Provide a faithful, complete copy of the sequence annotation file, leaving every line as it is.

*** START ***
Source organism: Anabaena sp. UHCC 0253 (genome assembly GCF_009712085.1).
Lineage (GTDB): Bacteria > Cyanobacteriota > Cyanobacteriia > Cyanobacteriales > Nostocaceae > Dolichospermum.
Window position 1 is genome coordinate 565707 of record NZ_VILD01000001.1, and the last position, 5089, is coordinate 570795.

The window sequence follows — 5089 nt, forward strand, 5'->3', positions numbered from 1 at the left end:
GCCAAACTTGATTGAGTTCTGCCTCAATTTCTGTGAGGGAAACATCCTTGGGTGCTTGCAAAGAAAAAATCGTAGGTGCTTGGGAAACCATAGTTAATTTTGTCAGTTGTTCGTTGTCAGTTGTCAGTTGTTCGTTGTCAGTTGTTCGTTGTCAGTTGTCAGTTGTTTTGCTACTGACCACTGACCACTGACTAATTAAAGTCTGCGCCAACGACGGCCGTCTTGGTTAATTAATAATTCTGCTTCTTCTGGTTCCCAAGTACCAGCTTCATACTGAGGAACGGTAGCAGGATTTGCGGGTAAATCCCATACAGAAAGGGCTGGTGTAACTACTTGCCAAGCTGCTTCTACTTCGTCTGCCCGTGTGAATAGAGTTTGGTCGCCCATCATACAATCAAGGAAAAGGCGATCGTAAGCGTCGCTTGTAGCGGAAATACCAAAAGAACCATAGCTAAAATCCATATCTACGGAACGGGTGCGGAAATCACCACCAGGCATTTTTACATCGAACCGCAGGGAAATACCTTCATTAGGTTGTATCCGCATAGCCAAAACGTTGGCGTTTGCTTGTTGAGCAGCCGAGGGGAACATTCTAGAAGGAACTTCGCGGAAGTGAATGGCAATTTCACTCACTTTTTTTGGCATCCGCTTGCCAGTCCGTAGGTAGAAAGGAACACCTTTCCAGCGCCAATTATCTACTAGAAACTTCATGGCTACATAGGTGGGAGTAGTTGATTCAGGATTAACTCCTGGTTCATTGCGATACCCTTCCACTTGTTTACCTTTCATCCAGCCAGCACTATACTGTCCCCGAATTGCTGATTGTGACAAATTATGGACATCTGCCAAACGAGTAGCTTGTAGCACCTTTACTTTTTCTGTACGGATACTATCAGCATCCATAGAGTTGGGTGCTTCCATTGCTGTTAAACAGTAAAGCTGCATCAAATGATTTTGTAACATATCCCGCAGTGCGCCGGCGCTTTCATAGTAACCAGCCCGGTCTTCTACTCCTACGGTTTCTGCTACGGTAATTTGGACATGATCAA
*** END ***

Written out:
Source organism: Anabaena sp. UHCC 0253 (genome assembly GCF_009712085.1).
Lineage (GTDB): Bacteria > Cyanobacteriota > Cyanobacteriia > Cyanobacteriales > Nostocaceae > Dolichospermum.
Window position 1 is genome coordinate 565707 of record NZ_VILD01000001.1, and the last position, 5089, is coordinate 570795.

The window sequence follows — 5089 nt, forward strand, 5'->3', positions numbered from 1 at the left end:
GCCAAACTTGATTGAGTTCTGCCTCAATTTCTGTGAGGGAAACATCCTTGGGTGCTTGCAAAGAAAAAATCGTAGGTGCTTGGGAAACCATAGTTAATTTTGTCAGTTGTTCGTTGTCAGTTGTCAGTTGTTCGTTGTCAGTTGTTCGTTGTCAGTTGTCAGTTGTTTTGCTACTGACCACTGACCACTGACTAATTAAAGTCTGCGCCAACGACGGCCGTCTTGGTTAATTAATAATTCTGCTTCTTCTGGTTCCCAAGTACCAGCTTCATACTGAGGAACGGTAGCAGGATTTGCGGGTAAATCCCATACAGAAAGGGCTGGTGTAACTACTTGCCAAGCTGCTTCTACTTCGTCTGCCCGTGTGAATAGAGTTTGGTCGCCCATCATACAATCAAGGAAAAGGCGATCGTAAGCGTCGCTTGTAGCGGAAATACCAAAAGAACCATAGCTAAAATCCATATCTACGGAACGGGTGCGGAAATCACCACCAGGCATTTTTACATCGAACCGCAGGGAAATACCTTCATTAGGTTGTATCCGCATAGCCAAAACGTTGGCGTTTGCTTGTTGAGCAGCCGAGGGGAACATTCTAGAAGGAACTTCGCGGAAGTGAATGGCAATTTCACTCACTTTTTTTGGCATCCGCTTGCCAGTCCGTAGGTAGAAAGGAACACCTTTCCAGCGCCAATTATCTACTAGAAACTTCATGGCTACATAGGTGGGAGTAGTTGATTCAGGATTAACTCCTGGTTCATTGCGATACCCTTCCACTTGTTTACCTTTCATCCAGCCAGCACTATACTGTCCCCGAATTGCTGATTGTGACAAATTATGGACATCTGCCAAACGAGTAGCTTGTAGCACCTTTACTTTTTCTGTACGGATACTATCAGCATCCATAGAGTTGGGTGCTTCCATTGCTGTTAAACAGTAAAGCTGCATCAAATGATTTTGTAACATATCCCGCAGTGCGCCGGCGCTTTCATAGTAACCAGCCCGGTCTTCTACTCCTACGGTTTCTGCTACGGTAATTTGGACATGATCAA